It's officially Back-To-School Season!!!!
It's honestly my favorite time of the year when I was young: going back-to-school shopping with my mom, buying new clothes for the new school year, prepping up for my classes, etc. I remembered back then I LOVED color-coding my notebooks and folders by subjects: red for math, blue for science, green for history, and yellow for english/language arts. I was a BIG fan of Five Star notebooks in my days!
My mini-statement on schools:
School to me is about having that in-person experience and learning from others you may/may not know. School is about learning life lessons from different subjects, ranging from history to science. Teachers shouldn't just simply teach and leave for the day. It's their job to make sure their students are doing well, and helping them succeed. They shouldn't give up on them.
In my opinion, schools should only be taught the BASICS: Math, Science, English, even History. Back then, EVERY student was taught the basics. Not just the basic subjects, but also life skills.
Let students navigate the world themselves. Don't tell them what to think. That's considered INDOCTRINATION!
Below would be Mr. Feeny's reaction on schools/colleges TODAY:
Learn this month why schools are needed, and why schools were so important to kids and families in the old days. Learn how the Wissahickon School District, somehow, came to existence.
The school district that occupies the Wissahickon Valley Region is the Wissahickon School District. It's unclear, to me, how the school district came to be. Back in the 19th century, there were a couple of schoolhouses that existed, then demolished, or reused as residencies. I thought it's best to go back in time, and find information about the first/early schools that were established in each township/borough, and possibly find any connection to how the Wissahickon School District formed.
Whitpain's Earliest/Oldest School:
Early education in Whitpain took place mainly at home. Wealthy families hired school masters to tutor their children and some of their neighbors' children. Some children were sent to Boehm's Church School, founded in 1760. The land was purchased for a schoolhouse, adjoining the church, by Philip Dotterra and his wife Jannegan. This was considered the earliest school in Whitpain Township. It was the custom of early German settlers to establish a "parochial school." Nicholas Korndoffer taught the school in 1777.
The first schoolhouse in the area was located along Skippack Pike and School Road where the present school bus garages are located. The school was taught by William Knox around 1766, possibly the year the school was established.
Ambler's Oldest School:
The first school in Ambler was situated on Forest Avenue and Spring Garden Street. It was established in 1881, and was an outgrowth of the Ambler Independent School District. The students from this school came from Lower Gwynedd, Whitpain, Whitemarsh, and Upper Dublin Townships. Like every schoolhouse during the 19th century, it was a one-story, one-room building. The school was built by Albert Beck, a well-known resident of Ambler in the 19th century. Today, the Ambler Senior Center is currently located on that site.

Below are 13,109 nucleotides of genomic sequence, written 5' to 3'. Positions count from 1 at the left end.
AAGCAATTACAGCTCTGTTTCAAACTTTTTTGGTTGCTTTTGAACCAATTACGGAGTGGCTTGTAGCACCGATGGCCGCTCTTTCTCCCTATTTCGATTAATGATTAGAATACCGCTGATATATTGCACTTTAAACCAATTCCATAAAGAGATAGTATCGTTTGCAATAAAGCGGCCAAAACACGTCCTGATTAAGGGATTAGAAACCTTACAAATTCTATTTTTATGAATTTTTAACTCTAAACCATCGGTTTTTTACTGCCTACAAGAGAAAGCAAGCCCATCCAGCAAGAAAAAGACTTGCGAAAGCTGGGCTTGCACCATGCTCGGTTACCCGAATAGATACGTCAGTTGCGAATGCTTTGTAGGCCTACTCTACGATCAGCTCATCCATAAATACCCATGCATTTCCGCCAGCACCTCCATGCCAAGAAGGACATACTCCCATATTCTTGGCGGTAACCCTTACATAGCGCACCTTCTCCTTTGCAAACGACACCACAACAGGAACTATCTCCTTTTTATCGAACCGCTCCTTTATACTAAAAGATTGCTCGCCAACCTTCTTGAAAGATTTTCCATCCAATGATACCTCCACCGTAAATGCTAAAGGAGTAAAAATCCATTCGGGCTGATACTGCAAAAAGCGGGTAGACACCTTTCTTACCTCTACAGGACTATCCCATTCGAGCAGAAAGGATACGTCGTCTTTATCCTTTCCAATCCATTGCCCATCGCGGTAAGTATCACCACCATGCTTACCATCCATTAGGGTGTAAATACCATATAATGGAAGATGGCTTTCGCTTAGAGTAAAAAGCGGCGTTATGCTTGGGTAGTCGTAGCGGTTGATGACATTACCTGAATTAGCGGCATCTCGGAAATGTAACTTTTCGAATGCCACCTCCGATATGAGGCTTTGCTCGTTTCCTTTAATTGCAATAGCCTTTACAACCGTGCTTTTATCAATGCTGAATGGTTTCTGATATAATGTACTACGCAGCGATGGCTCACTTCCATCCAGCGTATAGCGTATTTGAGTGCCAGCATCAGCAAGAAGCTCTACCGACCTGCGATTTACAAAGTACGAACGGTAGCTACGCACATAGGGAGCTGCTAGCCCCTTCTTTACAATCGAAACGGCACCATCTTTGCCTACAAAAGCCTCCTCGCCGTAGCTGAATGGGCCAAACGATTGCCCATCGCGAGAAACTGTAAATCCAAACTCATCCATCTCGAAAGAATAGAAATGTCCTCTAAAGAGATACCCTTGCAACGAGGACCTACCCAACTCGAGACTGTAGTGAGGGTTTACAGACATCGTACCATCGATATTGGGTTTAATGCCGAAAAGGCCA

Lower Gwynedd's Earliest School:
The oldest schoolhouse in Lower Gwynedd dates back to as early as 1721 mentioned by Rowland Hugh and Robert Humphrey, who petitioned a new road to be built by their homes which were halfway between the Spring House and Upper Dublin line. It was recorded that Marmaduke Pardo was the schoolmaster at the school in 1729. Marmaduke Pardo came to Gwynedd from Pembrokeshire, Wales.
How Wissahickon School District came to be?
It seems to me that how the Wissahickon School District was formed took place in Whitpain than in Ambler and Lower Gwynedd. So how did the three townships come together?
Well, there were a couple schoolhouses that were built around the 19th century, and somehow only one particular schoolhouse changed it all. The schools were established based on the laws that were created. It was the idea about establishing common/public schools.
The schools that were standing during the 19th century were the schools located in Whitpain: Center School, the Ellis School, Centreville School, Sandy Hill School, and Mount Pleasant School. They were around when it was decided to adopt the new Common School System in May 1836.
This was considered the beginning of free education in Whitpain. Those 5 schools mentioned above were private, independent schools. In 1834, the first common school law passed the Legislature under PA Governor George Wolf (And no, he's not related to PA's current governor Tom Wolf. Who knows?).
The "School Act of 1834" was objected by people in Congress, thinking the system would be "unsuitable for the circumstances of the people." In 1835, the law was nearly repealed by a decisive vote in the Senate, but in the House, Rep. Thaddeus Stevens led the opposition, securing a majority to oppose repealing the law. In 1836, under Governor Joseph Ritner, the law was amended.
The law allowed the school districts in PA the option to accept or reject the system by a vote from the school directors, who were elected by the people.
In June 1834, the Trustees of the 5 schools in Whitpain agreed to adopt the Common Schools System for a trial period of 6 months. There were oppositions to this and it was coming from German residents who preferred to have their children educated in private or in church schools like Boehm's Church School. On March 19, 1841, the election on free education occurred, and 89 votes were in favor of the system, and 55 were against. Hence, the five schools in Whitpain were created:
Center, Ellis, Centreville, Sandy Hill, and Mount Pleasant
The Gwynedd Board of Directors opposed the State system since 1834. The opposition to adopt the new system lasted for 6 years until 1840, when the school directors voted to accept the State system. The four schools in Gwynedd opened in 1844, and they were:
Cedar Hill, Dager, Maple Grove, and Penllyn
In 1887 the Pennsylvania Legislature passed general laws authorizing the establishment of high schools. The school directors of Whitpain Township wanted a larger, modern school building. That was how the Whitpain Public School was formed, located on the northeast corner of Skippack Pike and School Road.